A rider demonstrates his skill at tiin ilmei (catching the corn).
You can’t travel too long through the Kyrgyz heartlands without coming across some horse games. Recently the eastern Tajikistan town of Murgab, a region dominated by ethnic Kyrgyz, hosted a festival to celebrate the games.
The two-day event featured four traditional horseback standards: tiin ilmei (catching the corn), in which riders attempt to snag balls of cloth off the ground while riding at top speeds; kyz kuumai (catching the bride), where men on horseback chase female riders hoping for a kiss (if the male fails, the woman gets to chase and whip him); an all-out long-distance horse race; and er odarysh (flip the saddle), a wrestling match in which two riders each attempt to pull his opponent off his horse.
Although organizers had hoped to have the traditional goat polo game of ulak tartysh, only seven horses were available and thus it was cancelled. Still, the crowd of more than one hundred onlookers -- Kyrgyz fans, foreign travelers, and expat aid workers -- at the internationally sponsored festival last month, remained enthusiastic throughout the event.
Well, mostly. One local Kyrgyz man carefully eyed the horses like a connoisseur, noting that the riders were good but the horses needed more experience. As he spoke, the crowd was cheering on a few competitors galloping to the finish of a long race around a nearby hill. One of the horses came to an exhausted standstill about 50 meters before the finish and refused to continue.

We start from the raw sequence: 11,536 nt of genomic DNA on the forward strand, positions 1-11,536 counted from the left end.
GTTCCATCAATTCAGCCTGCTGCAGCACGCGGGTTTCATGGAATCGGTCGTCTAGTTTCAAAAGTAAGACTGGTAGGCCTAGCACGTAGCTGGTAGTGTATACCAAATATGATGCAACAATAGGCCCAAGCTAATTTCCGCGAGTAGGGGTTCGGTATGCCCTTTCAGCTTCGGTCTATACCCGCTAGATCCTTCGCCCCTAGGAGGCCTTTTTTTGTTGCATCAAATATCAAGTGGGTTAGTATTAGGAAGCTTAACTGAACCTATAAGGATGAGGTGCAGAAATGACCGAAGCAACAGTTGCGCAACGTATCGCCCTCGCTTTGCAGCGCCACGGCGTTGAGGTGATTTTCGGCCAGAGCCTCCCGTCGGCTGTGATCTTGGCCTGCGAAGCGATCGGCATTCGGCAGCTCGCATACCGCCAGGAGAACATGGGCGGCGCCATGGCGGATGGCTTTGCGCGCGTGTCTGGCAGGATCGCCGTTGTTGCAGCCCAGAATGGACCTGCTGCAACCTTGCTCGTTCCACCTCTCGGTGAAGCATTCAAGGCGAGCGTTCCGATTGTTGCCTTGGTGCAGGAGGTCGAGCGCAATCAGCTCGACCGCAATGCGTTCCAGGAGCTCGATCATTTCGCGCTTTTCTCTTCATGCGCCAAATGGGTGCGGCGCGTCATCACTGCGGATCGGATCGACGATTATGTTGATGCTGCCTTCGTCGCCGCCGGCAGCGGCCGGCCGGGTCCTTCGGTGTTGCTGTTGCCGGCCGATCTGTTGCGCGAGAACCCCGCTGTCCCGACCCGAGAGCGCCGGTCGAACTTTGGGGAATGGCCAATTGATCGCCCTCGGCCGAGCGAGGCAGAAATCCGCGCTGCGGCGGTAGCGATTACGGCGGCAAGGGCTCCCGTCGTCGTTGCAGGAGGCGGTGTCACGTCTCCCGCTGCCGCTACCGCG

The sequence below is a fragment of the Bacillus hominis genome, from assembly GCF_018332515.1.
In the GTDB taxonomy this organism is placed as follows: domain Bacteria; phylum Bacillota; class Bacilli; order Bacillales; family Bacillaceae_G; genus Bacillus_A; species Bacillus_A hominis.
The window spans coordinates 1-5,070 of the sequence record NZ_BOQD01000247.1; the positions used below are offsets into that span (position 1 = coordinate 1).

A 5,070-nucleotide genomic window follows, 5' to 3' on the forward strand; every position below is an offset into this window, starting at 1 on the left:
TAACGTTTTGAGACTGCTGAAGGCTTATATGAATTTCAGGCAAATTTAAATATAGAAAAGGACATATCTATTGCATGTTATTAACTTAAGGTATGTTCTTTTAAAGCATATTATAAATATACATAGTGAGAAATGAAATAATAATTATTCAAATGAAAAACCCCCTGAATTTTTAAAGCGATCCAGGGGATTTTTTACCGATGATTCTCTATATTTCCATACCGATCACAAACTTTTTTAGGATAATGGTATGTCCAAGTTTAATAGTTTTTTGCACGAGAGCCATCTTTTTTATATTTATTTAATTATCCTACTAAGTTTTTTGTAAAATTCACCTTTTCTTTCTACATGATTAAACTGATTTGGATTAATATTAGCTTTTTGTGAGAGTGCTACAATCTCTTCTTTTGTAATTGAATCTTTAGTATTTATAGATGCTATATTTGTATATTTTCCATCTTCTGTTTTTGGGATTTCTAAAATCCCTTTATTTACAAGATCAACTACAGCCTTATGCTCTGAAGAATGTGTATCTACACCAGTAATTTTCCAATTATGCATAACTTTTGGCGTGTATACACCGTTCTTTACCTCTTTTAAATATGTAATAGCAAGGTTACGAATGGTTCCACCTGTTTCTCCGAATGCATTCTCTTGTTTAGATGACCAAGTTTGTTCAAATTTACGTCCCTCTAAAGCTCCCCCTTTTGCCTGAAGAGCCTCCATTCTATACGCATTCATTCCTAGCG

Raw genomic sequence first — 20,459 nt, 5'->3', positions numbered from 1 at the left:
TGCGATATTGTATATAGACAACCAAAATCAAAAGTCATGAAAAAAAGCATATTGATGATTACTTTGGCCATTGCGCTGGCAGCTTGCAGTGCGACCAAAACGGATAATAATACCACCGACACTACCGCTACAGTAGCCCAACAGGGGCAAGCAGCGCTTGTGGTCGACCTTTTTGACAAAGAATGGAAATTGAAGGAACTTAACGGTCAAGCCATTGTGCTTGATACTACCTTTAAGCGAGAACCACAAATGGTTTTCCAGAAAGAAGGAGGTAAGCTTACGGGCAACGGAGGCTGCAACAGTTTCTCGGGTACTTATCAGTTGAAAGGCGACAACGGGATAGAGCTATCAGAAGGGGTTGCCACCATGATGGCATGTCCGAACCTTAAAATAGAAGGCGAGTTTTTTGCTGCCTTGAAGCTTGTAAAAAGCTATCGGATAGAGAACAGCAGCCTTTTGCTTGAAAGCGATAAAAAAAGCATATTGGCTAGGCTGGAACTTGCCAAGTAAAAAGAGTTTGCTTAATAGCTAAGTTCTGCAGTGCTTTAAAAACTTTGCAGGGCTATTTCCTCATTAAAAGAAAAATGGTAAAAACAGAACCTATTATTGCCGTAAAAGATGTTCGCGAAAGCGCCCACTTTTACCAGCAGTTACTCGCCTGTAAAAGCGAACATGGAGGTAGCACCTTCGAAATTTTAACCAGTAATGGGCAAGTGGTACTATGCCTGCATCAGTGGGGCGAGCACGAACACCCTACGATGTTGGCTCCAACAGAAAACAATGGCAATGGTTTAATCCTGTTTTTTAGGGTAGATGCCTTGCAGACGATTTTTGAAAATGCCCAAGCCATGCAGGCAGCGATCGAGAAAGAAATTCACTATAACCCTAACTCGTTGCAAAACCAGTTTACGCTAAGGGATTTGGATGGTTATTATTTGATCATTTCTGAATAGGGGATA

The man continued, “You see? Ha! He can’t even finish. Good for him to stop!”
While light rain and sand blew through an awards ceremony concluding the weekend, the crowd applauded as young victors received prizes such as mobile phones, DVD players, and televisions.
“Khorog is safe now. You will have no problems going through there. Please send me a message after you get to Dushanbe so we know you are safe.” Twenty-two-year-old Matrop didn’t blink an eye as he offered this subtle contradiction and poured me another bowl of green tea.
Midway through a four-week journey across Tajikistan, I had stopped on July 27 to spend the night at Matrop’s family’s home in the Wakhan Corridor village of Darshai, across the river from Afghanistan. After learning that I spoke Russian, one of Matrop’s friends anxiously informed me that Khorog, four-hours drive northwest, had a “war raging in the streets.” Huh? The fighting had already been going on for three days, but out in remoter parts of Gorno-Badakhshan province I hadn’t heard a thing.
He cursed the situation with an anger I’d find common among 20-somethings in the region over the next few days. The fighting had rekindled divisions and resentment lingering from Tajikistan’s 1990s civil war, when the Pamiri minority in mountainous Badakhshan found themselves fighting Tajiks.
“How many of our people have died already over the years? For what? Our country has been peaceful a long time, and now a new war is happening. The president’s special guard has been sent in,” he said, repeating a blend of concerns and rumors I would hear again and again. “Maybe a civil war will start again.”
Matrop’s uncle, Mubaraksho, a Russian-language teacher and avid ibex hunter, took the lightest attitude. “It’s fine,” he assured me. “You will be fine. Of course, I don’t know for sure, but I think it is already peaceful. That’s what people are saying.”